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Facebook Was Just the Start, Soon Your Fridge Will Be Sharing Your Data

Advertising Agency
Mexico City, Mexico
INFLUENCER: McCann Mexico's Ana Marin discusses commercial use of data and what the future might hold

After Mark Zuckerberg’s Congressional hearing, the issue of Cambridge Analytica is still being addressed. During Facebook’s F8 event that took place on May 1st, the social network shared its plans to better protect their users’ data. They will audit and restrict access to each and every app that request information from the platform. This is good news, but I think that the public opinion reaction was too little too late, since the first time I read about the company that helped Trump win the election was in January 2017.

It took the news almost a year to reach the headlines and it did only because 'someone' explained precision targeting to tech challenged congressmen. But what happened with the shady data firm is not so different to what SheIn and other retailers do on a regular basis, but with swimsuits and gowns instead of US candidates. 

Commercial use of data has been the cornerstone of relational marketing way before airlines came up with their mileage plans. The difference nowadays is that the major digital contenders like Google and Facebook are drawing a more comprehensive profile on all of us. The first one knows the exact time we leave our home in the morning and our darkest thoughts based on our searches, the latter can predict if our relationships will last and Amazon knows what we want before we buy it. It’s creepy, but it has a bright side as well. Data collection and machine learning based predictions are drawing a future where things (IoT) and companies may take better care of our health than we do.

Think about this: Very soon a company will know that you gained some weight by receiving data from your Withings scale, and since you’ll be wearing a smartwatch, that company will also know if you are having enough physical activity. By connecting to your fridge, they will design a personalised fitness program based on your tastes and purchasing history. And the same devices that ratted on your sweet tooth, will be the ones helping you to keep on your diet… unless you also have a secret dash button somewhere near your bed.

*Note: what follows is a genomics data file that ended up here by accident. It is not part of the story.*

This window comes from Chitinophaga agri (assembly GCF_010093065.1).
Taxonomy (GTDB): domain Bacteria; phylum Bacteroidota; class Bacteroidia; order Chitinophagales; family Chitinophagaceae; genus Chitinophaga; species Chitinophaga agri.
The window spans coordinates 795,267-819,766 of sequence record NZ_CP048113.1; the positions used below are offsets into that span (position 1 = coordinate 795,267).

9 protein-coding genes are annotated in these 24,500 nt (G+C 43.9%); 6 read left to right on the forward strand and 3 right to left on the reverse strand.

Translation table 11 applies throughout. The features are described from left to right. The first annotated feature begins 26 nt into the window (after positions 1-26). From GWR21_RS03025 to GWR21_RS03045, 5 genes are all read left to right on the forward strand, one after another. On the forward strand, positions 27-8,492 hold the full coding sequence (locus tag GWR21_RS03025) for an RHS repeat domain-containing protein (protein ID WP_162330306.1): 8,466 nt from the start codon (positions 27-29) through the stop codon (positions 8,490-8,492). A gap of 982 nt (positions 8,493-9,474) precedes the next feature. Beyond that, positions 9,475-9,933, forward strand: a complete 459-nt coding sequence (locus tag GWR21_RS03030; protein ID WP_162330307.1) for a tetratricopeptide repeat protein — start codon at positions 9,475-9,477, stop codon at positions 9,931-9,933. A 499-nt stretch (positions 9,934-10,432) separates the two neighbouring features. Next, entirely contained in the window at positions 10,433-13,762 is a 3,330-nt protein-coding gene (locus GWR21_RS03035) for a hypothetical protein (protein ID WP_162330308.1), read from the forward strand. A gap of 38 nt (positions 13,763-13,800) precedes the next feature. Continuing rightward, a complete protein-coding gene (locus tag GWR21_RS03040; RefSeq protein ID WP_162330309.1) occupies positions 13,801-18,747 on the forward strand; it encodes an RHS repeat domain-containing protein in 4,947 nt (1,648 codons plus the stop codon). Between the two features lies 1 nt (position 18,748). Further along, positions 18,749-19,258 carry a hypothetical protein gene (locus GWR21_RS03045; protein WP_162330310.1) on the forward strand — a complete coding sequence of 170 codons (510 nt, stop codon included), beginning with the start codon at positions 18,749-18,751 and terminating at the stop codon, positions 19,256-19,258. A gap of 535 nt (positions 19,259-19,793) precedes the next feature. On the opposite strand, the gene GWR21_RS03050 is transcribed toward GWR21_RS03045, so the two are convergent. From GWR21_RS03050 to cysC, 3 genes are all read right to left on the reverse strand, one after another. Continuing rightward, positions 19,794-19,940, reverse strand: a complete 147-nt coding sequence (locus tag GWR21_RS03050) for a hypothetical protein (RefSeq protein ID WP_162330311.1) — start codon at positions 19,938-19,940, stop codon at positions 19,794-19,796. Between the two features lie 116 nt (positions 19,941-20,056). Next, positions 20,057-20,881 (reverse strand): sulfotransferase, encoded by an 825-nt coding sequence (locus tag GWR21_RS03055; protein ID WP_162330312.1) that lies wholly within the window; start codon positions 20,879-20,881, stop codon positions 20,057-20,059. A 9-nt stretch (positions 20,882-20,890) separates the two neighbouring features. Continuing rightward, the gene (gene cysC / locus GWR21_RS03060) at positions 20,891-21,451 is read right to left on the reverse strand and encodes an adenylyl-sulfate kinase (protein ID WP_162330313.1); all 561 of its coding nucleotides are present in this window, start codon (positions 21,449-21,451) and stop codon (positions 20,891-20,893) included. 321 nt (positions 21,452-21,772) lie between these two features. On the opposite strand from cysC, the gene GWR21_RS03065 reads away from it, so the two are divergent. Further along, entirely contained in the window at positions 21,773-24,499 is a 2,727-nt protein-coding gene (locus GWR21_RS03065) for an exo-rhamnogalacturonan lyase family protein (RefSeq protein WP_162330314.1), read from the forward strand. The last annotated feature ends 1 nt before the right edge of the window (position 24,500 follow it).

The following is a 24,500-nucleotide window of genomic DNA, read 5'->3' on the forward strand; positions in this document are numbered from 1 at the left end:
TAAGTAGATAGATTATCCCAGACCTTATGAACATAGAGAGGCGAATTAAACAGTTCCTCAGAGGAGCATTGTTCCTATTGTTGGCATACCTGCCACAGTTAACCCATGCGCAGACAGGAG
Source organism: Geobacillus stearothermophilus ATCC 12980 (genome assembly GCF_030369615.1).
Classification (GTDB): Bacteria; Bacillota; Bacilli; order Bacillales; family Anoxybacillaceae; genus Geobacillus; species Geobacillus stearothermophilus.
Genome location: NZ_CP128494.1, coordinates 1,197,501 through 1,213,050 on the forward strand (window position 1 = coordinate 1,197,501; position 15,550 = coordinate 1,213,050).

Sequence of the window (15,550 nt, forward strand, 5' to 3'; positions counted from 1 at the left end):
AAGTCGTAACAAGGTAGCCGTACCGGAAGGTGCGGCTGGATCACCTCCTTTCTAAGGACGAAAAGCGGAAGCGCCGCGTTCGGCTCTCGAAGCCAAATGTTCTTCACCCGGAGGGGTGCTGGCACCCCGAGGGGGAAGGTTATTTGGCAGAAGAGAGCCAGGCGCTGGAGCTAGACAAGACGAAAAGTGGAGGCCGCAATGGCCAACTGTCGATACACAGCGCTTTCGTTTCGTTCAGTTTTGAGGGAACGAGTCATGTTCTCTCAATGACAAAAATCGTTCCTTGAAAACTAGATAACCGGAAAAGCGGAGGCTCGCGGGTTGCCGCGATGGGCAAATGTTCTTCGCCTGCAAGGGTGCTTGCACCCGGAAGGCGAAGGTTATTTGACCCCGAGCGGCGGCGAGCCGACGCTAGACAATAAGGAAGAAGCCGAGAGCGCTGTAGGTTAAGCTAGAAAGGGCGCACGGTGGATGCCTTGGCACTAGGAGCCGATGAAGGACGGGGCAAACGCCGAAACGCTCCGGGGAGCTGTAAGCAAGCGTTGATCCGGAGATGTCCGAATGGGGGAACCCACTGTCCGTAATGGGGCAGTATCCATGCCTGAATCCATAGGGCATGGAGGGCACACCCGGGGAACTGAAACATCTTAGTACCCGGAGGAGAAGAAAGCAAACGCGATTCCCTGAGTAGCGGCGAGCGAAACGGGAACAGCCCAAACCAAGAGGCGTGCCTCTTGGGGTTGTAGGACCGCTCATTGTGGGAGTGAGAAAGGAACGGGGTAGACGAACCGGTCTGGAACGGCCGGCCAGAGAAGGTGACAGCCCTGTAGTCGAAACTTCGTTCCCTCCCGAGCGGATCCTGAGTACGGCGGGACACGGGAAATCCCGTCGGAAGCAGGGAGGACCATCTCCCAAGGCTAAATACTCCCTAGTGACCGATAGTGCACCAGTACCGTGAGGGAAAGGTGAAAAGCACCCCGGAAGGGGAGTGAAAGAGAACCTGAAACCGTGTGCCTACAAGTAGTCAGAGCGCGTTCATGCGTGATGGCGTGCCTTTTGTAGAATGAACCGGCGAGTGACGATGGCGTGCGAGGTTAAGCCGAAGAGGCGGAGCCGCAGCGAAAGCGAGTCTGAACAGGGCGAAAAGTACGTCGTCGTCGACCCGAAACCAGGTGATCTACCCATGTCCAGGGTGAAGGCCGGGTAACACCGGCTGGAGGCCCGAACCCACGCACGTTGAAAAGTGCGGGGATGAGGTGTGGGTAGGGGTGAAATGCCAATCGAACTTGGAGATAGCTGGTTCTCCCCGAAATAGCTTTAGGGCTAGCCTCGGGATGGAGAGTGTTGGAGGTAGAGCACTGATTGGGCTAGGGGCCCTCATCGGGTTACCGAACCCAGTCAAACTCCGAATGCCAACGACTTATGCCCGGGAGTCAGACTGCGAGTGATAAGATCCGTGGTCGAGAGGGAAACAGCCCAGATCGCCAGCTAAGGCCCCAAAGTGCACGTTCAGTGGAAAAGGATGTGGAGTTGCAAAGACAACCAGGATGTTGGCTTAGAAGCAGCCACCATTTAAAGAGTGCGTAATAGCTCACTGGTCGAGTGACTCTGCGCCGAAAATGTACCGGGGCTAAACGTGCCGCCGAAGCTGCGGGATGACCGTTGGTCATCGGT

But if we don’t read the terms and conditions before opting into these services, we will be as outraged as we are with Facebook when we realise that Nike, Pfizer and Weight Watchers paid obscene amounts of money to dig into our profiles and are tailoring irresistible offers for people with our same characteristics. 

The problem is that technology is something that is happening to us, with no real effort from our end to understand its implications and no clear strategy to prevent Black Mirror scenarios like the one we faced with Cambridge Analytica. The amount of personal data that we and our devices share is only going to increase, and as long as we assume that someone else will care for our digital well-being, we’ll be at 'someone else’s' mercy. 

Europe is leading the way in terms of privacy with their GDPR. But as citizens, we should be active participants in the conversation about what affects us online, all over the world.  

I really enjoy being served a 5% discount on Facebook after I abandoned a shopping cart because I wasn’t sure about purchasing something. And I can only hope for better advertising and seamless predictive services that only improve the way I live. Let’s work together to achieve that. 

Ana Marin is digital integration director at McCann Worldgroup Mexico

Work from McCann Worldgroup Mexico City
Animal Politico